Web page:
2022 will bring us a more expensive COFFEE

Coffee is the third most consumed beverage in the world, nevertheless all producing countries are producing less and less coffee, in particular the Arabica variety, which accounts for more than half of world production. To this is associated the problem of the strong demand for this product, given by the large consumption that is made of it; in fact there are many countries that have rediscovered this drink, just think of China, a tea consumer country par excellence, which looks to the black drink as a worthy "snack companion" of the traditional national drink.

On the other hand, the lower production capacity also derives from other problems, starting with the increasingly adverse climatic conditions that are affecting the producing countries.  

Coffee production has been decimated due to the extreme climatic events that have affected the producing countries during the past months. The main phenomenon that has damaged crops the most is that of "La Niña", a meteorological phenomenon that causes the Pacific to cool down in South America and pushes warmer water towards Asia. During this phenomenon, generally, in South America there is a tendency to have more drought with winter temperatures drier and warmer than normal.

This phenomenon, in addition to having penalized production in 2021, according to some studies will also affect next year, continuing to create inconvenience for all coffee producers. Making coffee today is increasingly difficult; to the ice colds of Brazil, the heavy rains in Colombia, the problems generated by the covid, we must add the war in Ethiopia and the continuous expansion of the fungus called "leaf rust", which is killing various crops in all the states where coffee is product.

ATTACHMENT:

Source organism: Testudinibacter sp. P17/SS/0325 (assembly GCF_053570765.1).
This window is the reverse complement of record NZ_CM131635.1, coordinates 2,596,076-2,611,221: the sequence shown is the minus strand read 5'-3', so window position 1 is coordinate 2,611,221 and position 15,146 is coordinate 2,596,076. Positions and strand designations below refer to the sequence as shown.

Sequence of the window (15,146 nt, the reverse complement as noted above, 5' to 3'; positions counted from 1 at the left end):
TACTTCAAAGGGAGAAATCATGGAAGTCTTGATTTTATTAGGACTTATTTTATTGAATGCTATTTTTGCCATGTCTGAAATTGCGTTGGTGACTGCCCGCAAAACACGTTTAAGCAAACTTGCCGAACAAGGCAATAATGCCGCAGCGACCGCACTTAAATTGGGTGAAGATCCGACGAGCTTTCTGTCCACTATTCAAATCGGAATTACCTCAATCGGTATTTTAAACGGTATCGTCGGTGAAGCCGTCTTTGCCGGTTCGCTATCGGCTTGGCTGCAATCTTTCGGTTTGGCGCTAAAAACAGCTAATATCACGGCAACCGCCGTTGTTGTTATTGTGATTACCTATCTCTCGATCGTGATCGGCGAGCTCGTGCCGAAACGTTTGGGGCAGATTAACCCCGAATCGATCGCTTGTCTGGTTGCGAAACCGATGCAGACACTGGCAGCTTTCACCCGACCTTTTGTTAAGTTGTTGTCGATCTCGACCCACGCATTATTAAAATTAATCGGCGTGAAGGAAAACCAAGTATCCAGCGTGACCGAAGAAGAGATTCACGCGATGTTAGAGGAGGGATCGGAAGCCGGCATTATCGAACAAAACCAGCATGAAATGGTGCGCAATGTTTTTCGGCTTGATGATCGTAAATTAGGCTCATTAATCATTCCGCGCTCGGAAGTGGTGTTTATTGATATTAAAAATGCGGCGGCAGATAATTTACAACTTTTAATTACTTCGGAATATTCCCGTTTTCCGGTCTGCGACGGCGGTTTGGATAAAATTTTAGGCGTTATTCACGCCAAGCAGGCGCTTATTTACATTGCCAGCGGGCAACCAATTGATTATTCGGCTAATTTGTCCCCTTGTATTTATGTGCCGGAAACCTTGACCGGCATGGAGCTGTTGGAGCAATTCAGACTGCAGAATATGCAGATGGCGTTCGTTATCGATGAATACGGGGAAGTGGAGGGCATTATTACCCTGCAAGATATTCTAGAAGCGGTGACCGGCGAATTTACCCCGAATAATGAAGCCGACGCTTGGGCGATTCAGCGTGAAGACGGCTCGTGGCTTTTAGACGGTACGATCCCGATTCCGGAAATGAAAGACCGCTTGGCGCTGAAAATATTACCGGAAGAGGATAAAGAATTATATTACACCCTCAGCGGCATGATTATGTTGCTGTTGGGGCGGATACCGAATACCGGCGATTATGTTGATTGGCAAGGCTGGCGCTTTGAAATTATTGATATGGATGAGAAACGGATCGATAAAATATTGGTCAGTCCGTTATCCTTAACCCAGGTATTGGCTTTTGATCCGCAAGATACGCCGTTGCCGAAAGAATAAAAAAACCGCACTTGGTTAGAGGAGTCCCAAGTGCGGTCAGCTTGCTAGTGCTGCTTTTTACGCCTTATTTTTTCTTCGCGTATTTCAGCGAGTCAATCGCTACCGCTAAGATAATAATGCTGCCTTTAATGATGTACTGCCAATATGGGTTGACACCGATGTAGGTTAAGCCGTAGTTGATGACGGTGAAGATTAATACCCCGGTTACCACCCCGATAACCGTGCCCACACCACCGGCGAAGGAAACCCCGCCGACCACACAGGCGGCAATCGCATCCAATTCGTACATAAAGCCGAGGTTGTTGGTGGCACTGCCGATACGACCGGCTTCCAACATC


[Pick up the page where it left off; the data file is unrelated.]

What is the coffee industry doing to respond to these challenges? First of all, it seemed useful to raise the price of coffee, which should support this production crisis. In the field, on the other hand, thanks to the efforts of researchers, the cultivation of new botanical varieties that are more resistant to climatic adversities and capable of producing higher quantities than the original Arabica varieties are being experimented. We hope these tests are successful, avoiding the risk of running out of coffee by 2050.